UrbanHermit wrote:...although most sources will tell you that the Big Boys were the biggest steam locos ever built, there is some dispute about that. Some claim that the Alleghenys (2-6-6-6s) built by Lima for a couple of railroads, most famously the Chesapeake and Ohio, were slightly larger (and more powerful).

The Allegheny wasn't physically larger or heavier, but could manage a significantly greater sustained power output, probably the largest ever seen from a steam loco.

But what it didn't have was that witty name 'Big Boy' - reputedly applied by a foreman on the front of the first built - which 'stuck'. Their fame was secured by the competent handling of the wartime transcontinental freight traffic in the Wyoming division, which has a climb into the Rockies that makes the Lickey incline look like a sloping drive access to your garage. It's impressive enough to sit and watch the immense trains with diesel lash ups going at it today. With a steam loco it is something else.

Both classes were extremely successful in service, but rapidly replaced by dieselisation. I notice that 4014 has Big Boy chalked on the smokebox front...

UrbanHermit
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Re: 4014 on the move!

Postby UrbanHermit » Sat May 18, 2019 8:38 pm

It's not really surprising that the C&O Alleghenies hold the record for measured horsepower. Although the firebox was actually slightly smaller in grate area than a Big Boy's, it was a better shape for efficient combustion (and hence power production). About half the length of a Big Boy's firebox was over the last two pairs of driving wheels, forcing the use of a shallower-than-ideal firebox; it must also have made it difficult to provide enough air access under the grate. On an Allegheny the whole of the firebox was over that six-wheel trailing truck, and it could therefore be deeper.

Lima, designers and builders of the Allegheny, had already proven the effectiveness of a big, wide and deep firebox for sustained power at speed in their very successful 'Super-Power' 2-8-4, and the 2-6-6-6 was in essence a 50% enlargement of that concept. It was an excellent configuration for a really powerful fast freight locomotive.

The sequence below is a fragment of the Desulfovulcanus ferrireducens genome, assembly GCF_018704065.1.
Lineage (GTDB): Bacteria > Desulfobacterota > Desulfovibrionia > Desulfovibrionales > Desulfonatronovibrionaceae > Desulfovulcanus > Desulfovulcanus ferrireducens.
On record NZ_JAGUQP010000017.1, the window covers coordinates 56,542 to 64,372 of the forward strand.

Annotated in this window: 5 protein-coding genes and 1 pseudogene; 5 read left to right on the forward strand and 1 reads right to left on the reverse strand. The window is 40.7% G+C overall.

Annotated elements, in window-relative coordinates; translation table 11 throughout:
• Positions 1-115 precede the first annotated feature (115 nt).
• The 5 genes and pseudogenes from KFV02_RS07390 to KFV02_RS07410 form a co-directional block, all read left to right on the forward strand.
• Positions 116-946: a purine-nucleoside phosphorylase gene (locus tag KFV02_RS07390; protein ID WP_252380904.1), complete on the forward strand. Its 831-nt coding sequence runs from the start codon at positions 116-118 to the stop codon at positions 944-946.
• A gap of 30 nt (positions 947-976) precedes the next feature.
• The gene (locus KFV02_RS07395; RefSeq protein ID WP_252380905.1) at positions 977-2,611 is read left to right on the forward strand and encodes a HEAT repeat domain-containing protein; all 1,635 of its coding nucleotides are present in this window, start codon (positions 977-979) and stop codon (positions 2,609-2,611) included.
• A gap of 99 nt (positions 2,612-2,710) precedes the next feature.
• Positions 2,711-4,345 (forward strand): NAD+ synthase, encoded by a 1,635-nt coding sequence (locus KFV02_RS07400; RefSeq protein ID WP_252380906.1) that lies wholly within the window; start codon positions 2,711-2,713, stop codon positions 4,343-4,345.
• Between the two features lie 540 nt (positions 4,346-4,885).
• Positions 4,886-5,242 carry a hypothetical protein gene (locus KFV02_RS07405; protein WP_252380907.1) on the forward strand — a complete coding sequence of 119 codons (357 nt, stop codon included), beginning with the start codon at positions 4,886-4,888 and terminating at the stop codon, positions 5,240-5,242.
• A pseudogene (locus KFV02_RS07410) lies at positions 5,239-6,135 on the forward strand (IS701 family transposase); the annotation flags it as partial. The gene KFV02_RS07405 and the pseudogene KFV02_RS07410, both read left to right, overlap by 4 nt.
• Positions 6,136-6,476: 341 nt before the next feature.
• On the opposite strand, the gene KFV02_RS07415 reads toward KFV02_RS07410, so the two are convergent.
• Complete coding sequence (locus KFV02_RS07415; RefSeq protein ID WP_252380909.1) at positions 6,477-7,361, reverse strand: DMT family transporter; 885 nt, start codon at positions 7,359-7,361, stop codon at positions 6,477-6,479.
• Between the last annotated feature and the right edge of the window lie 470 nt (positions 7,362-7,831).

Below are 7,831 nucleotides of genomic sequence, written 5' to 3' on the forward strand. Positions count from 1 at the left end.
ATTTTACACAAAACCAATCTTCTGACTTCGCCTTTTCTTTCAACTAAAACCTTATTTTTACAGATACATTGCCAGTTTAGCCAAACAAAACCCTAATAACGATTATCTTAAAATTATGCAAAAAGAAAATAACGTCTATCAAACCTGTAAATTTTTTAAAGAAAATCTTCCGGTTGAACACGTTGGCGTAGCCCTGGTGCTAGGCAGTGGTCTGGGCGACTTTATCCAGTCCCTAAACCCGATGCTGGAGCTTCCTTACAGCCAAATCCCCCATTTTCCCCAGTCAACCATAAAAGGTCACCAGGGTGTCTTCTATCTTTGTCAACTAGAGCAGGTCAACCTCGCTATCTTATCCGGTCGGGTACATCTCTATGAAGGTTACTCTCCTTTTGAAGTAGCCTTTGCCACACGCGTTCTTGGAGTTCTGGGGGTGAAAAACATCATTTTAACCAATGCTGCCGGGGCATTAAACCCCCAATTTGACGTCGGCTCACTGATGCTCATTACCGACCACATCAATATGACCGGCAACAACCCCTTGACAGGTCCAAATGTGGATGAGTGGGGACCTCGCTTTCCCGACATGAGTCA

Unfortunately, the Chesapeake and Ohio Rail Road didn't use them for that. It put them to work slogging at slow speeds (25mph or less) up the steep grades of the Allegheny Mountains (hence the name) with super-heavy coal trains, and for that sort of work they were less well-suited. For hard slow slogging reliable adhesion is important, and the Alleghenies had only 65% of their weight on the driving wheels (with a Big Boy it was slightly over 70%). Worse, hard slow pulling would have transferred quite a lot of weight to the six carrying wheels at the back.

That didn't stop the C&O from being sufficiently impressed with their Alleghenies to expand the original batch of ten by stages to a total fleet of sixty, but it was only during the last year or two of their service lives, when they'd been displaced by diesels in the mountains, that they got a chance to show what they could do. It's been reported that the C&O management was astonished by how fast they could go with heavy trains.

The only other railroad to buy 2-6-6-6s from Lima, the Virginian, also used them for coal drags, as such traffic is called in America.

The real kings of the coal drags were the Norfolk and Western's Y6b 2-8-8-2s. These engines were compounds, long after every other American railroad had given up on them, and by admitting live steam to the huge low-pressure cylinders the tractive effort could be boosted to a whopping 152,000 pounds, as compared to 135,000 pounds for a Big Boy and 110,000 pounds for an Allegheny (or 40,000 pounds for a 9F...). (Tractive effort is not a measure of power, but rather of the maximum pull a locomotive can exert when starting from rest.) With just over 90% of the weight on the driving wheels, the Y6bs were unsurpassed for hard pulling at moderate speeds, which was exactly what the N&W wanted them for.

The N&W had the advantage that, as one of the only two American railroads that regularly built its own locomotives (the Pennsylvania was the other) it could tailor the designs to its specific needs – and did so with great success. All of the last generation of N&W steam locos – the J 4-8-4s for passenger, the Y6b 2-8-8-2s for coal drags, and the A 2-6-6-4s for fast freight – were outstandingly good at what they did.